My feelings on Lent

I’ll start with an addendum (oddly enough): prior to writing this piece, my knowledge of Lent was incredibly haphazard and incomplete. I had no clear idea what Lent was beforehand, beyond being the 40 days spanning the time between Ash Wednesday and Easter. When I first thought about what I was going to write about, I found myself absentmindedly thinking of Pentecost instead of Lent, which somewhat drove it home that I didn’t know nearly enough about the subject at hand. As a result, when I was thinking about what to write about I decided to read the Wikipedia article about Lent.

While I was aware that virtually all Christian denominations observe Lent to some extent or another, I was quite surprised to find that the extent and details of Lenten observation varied so dramatically. It reminded me of nothing so much as the myriad discrepancies that colour the field of modern Christianity. Were you aware that the Sundays in Lent don’t count towards the 40 days? I wasn’t. That some traditions count Good Friday and others stop beforehand? Completely unaware.

However, while writing the above paragraph, I realized something that went beyond these relatively petty discrepancies. That realization was the fact that despite these differences, we all observe Lent. While I would hazard a guess that many people, including myself, tend not to have a really clear idea of what Lent is or represents (apparently the 40 days Jesus spent fasting in the desert!), it is one of the events on the church calendar that brings people from that community together in shared experience. And despite the fact that Lent is one of the more subdued periods on that calendar, it remains a reminder to me of the ecumenicalism that exists within the church in the world,  and that never fails to bring me some small joy.



The temptation to seek fame and power

I’m continuing my thoughts on Luke’s account of the three temptations that Jesus faced during his 40 days in the wilderness.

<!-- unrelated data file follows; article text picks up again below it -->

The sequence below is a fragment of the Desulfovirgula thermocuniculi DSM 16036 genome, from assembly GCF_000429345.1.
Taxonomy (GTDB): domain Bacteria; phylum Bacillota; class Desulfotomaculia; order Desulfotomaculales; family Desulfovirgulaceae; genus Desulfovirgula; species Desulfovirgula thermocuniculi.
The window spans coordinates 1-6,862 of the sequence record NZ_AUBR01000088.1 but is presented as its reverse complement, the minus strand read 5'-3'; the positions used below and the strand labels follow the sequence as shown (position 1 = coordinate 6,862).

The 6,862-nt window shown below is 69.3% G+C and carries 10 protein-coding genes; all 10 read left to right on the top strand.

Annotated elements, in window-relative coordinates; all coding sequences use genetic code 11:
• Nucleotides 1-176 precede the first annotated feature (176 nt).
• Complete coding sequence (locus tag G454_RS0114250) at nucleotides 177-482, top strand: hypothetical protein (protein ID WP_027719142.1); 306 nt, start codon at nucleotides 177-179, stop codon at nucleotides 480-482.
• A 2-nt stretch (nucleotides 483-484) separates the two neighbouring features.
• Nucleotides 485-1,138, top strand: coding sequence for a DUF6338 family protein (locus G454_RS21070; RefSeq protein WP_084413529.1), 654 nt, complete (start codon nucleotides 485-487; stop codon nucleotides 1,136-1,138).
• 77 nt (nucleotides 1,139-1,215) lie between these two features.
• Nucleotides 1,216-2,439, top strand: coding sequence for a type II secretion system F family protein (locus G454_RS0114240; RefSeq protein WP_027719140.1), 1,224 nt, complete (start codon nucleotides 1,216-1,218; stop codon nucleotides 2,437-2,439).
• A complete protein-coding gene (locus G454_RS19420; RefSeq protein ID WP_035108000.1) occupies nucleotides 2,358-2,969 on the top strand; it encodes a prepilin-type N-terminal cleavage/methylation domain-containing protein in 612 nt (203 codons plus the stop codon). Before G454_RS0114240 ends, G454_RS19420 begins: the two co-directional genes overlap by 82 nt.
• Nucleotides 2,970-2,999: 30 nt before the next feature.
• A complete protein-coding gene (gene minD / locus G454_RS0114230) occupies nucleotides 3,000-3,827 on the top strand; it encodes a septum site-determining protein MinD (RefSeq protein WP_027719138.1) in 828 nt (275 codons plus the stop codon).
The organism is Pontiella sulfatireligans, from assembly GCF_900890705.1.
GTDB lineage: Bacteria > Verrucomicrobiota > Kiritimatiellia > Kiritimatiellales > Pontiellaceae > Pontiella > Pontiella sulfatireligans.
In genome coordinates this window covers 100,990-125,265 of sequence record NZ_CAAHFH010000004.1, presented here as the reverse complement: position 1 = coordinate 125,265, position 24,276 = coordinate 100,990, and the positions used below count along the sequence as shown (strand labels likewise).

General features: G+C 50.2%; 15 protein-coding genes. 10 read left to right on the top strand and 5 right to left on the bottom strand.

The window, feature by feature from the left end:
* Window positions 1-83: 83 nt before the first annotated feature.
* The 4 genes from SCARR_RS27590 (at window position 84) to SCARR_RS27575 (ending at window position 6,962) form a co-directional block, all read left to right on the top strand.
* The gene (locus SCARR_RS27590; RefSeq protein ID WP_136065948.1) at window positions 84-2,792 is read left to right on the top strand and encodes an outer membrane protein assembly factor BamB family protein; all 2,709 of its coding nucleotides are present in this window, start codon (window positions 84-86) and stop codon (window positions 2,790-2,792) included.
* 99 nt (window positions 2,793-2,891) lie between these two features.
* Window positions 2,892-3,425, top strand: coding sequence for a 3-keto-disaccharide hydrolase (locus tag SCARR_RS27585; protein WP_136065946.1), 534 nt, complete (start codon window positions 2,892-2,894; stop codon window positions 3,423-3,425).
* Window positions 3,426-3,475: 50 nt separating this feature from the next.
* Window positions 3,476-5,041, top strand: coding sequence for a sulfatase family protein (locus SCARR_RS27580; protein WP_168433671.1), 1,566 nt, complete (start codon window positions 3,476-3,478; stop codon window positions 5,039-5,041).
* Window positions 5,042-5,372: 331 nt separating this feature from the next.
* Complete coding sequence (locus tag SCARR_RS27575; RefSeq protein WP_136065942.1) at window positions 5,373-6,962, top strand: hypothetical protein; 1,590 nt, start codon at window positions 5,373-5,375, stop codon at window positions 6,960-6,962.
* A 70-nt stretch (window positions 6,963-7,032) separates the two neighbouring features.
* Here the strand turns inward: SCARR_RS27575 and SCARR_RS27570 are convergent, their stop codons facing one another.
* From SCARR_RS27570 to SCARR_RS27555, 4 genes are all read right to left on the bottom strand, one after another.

The second temptation finds Jesus up a hill or mountain from which he can see (at least in his imagination) “all the kingdoms of the world”. “The devil” says to him “To you I will give their glory and all this authority….If you will worship me, it will all be yours.”
The very rational and convincing inner voice is saying “You’ve got what it takes to be famous and successful – to be the the Messiah – to save the world. Do you really think you’ve been called to spend your life in the hopeless task of proclaiming the Kingdom of God to illiterate peasants in a backwater like Galilee? That’s a waste of your potential. It won’t get you very far in the world – you know that. You could do great things; you could make a great name for yourself; you could be popular and powerful. Just think of all the good you could do! All you need do is devote your life to achieving fame, influence, power.” (?Devotion = worship?)
But Jesus resists the temptation to sell his soul to the devil. He believes that God has called him to a particular task. God hasn’t called him to seek popularity and power. He dismisses the tempting inner voice by recalling a verse from the Hebrew Scriptures: “Worship the Lord your God, and serve only him”.
What I know, in my heart of hearts, to be God’s call to me in some particular situation, often doesn’t make much sense – especially when the going gets tough. There doesn’t seem to be much future in it. Wouldn’t I be more successful if I were to devote myself to being a well-thought-of leader? I could use that popularity and influence to do good.